A Christmas lesson: The Nativity reveals God’s profound love
By Mary Cohen
On the afternoon of Dec. 16, thousands of students throughout the state began their “winter break.” The students of the Archdiocese of Denver Catholic Schools will also enjoy two weeks away from the classroom; however, they will be taking the break to celebrate “Christmas.”
One of the many gifts of a Catholic education is the opportunity to fully participate in the celebration of Christ’s incarnation. In a society that grows increasingly hostile to any religious reference to the “holiday season” the Catholic schools offer a safe haven for children to contemplate in awe how God chose to enter in time as a humble baby in a manger.
Children need the opportunity to reflect on the true meaning of Christmas to avoid it becoming a time of self-indulgence and greed. Each of our Catholic schools celebrates the preparatory season of Advent with activities to help our students grow in virtue as they await the coming of the King. Special opportunities for prayer beyond the weekly school Mass are built into each day.
Prayer around the Advent wreath and the creation of ornaments for the Jesse tree are common activities in most of the Catholic schools. The majority of the schools are fortunate to have the clerical support to host penance services for the students during the month of December. Special attention is given to help students grow in the virtues of hope, faith and love, through Scripture reflections and reenactments of the Nativity of our Lord. Consider the powerful lessons on the virtues of humility and poverty received by our students as they spend time in meditation of our Blessed Mother’s consent to carry God’s only Son and the humble conditions of his birthplace.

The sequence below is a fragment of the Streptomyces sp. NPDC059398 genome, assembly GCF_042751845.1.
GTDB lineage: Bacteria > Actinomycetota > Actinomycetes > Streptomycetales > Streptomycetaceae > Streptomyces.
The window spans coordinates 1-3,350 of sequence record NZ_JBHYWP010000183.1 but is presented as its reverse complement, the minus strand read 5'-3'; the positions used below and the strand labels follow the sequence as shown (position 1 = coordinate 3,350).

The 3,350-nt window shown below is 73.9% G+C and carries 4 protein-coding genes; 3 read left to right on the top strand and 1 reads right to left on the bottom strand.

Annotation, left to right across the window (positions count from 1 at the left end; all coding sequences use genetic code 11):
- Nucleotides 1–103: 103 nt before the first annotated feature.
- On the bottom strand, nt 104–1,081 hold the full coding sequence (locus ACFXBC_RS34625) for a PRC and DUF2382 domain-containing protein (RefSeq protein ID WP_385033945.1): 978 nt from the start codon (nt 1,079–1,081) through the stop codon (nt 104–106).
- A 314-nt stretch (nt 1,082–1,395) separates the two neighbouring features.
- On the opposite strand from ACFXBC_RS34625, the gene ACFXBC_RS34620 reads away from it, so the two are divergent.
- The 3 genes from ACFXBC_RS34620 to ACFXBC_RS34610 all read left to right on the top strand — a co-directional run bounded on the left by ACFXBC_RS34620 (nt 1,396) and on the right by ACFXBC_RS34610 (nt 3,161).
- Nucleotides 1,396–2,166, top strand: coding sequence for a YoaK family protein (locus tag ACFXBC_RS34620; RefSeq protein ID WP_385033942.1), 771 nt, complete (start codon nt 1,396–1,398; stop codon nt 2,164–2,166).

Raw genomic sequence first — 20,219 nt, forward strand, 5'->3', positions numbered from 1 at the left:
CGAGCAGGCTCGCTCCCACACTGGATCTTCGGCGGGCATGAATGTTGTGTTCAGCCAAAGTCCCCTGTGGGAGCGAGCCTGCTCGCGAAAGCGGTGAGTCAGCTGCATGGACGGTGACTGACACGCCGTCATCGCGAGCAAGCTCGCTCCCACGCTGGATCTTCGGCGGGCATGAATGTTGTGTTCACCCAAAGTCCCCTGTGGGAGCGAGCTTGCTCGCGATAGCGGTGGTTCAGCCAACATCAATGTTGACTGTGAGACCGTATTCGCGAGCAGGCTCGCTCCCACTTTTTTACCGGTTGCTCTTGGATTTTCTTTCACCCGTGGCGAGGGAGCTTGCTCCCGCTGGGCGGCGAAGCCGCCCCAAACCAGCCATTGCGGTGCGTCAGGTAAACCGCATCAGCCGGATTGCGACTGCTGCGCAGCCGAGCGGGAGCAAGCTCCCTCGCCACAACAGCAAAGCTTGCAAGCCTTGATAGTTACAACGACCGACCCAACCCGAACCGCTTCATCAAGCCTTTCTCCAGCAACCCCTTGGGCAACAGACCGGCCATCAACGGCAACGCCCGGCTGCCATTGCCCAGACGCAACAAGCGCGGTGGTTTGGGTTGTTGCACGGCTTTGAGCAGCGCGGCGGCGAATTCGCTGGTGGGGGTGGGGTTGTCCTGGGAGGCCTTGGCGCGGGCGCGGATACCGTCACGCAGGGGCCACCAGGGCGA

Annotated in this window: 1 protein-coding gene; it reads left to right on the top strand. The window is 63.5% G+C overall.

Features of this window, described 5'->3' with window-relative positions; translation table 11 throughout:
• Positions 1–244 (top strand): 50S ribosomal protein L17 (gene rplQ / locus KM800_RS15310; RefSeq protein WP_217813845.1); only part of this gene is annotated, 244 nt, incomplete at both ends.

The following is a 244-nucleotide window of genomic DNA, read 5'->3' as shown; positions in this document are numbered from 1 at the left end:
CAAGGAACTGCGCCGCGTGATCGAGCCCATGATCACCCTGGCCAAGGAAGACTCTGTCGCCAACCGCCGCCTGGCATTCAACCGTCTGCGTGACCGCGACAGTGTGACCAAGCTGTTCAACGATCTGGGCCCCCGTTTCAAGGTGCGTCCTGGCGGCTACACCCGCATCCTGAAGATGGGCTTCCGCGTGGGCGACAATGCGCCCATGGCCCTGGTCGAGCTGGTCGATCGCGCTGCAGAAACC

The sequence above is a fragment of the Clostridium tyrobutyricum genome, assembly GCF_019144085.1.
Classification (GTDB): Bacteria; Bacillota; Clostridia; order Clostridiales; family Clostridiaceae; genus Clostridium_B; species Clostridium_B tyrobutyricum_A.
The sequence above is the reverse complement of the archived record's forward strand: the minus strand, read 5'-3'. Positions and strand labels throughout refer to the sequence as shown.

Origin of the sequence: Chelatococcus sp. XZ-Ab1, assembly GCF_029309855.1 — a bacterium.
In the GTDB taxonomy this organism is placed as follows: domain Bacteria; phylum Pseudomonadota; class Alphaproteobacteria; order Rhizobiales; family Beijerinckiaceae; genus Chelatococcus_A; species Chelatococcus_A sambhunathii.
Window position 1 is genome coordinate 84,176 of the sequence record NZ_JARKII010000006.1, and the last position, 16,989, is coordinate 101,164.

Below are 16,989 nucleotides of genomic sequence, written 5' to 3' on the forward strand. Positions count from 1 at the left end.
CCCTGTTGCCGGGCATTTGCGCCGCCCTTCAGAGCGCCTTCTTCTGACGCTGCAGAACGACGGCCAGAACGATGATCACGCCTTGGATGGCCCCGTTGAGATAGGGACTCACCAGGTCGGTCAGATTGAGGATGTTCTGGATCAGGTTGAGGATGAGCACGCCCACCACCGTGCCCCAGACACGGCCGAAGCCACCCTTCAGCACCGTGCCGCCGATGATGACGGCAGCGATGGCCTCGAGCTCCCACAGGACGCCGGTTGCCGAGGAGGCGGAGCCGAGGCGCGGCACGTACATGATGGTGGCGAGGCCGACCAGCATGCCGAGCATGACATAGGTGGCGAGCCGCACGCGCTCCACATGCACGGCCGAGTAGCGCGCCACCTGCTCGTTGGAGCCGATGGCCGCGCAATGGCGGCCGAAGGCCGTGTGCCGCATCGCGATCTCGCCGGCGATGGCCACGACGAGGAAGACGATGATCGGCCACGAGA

The virtues of generosity and service are enhanced during this time as students are provided with many opportunities to participate in special works of mercy. Students are very generous in sharing their time, talent and treasure with those in need, during the Advent season. It is common to find each of our schools collecting, food, clothing and gifts for the needy during Advent; these collections take place in all of our schools—even those schools serving families with great needs themselves. Students learn that although we can never outdo God’s generosity, we can be the hands that assist in bringing his loving kindness to our brothers and sisters.
Advent and Christmas time are hugely important in the formation of a virtuous child. Children need to be taught that the greatest gift they receive on Dec. 25 comes from their loving God and not the toy shop. These are lessons that are taught in the Catholic school throughout the entire year but most especially during the Advent season.
An essential part of the mission of Catholic schools is to help all children recognize that they are made in the image and likeness of God and are of inestimable value. Christmas reveals God’s profound love and value for his children by giving us the gift of a savior. So while many public schools celebrate the changing of the seasons, we will continue to embrace the true meaning of Christmas.
The children in our schools engaged in the ritual of singing counter-cultural songs like “Hark the Herald Angels Sing” and participated in the annual reenactment of the story of Jesus’ birth in Bethlehem. They collected gifts for those less fortunate than themselves and they prayed for peace on Earth; and when they stepped out the doors of the school on the afternoon of Dec. 16, they thanked God for the gift of his son, our Lord Jesus, and will celebrate it for two weeks.
Mary Cohen is an associate superintendent of the Denver Archdiocese’s Catholic schools.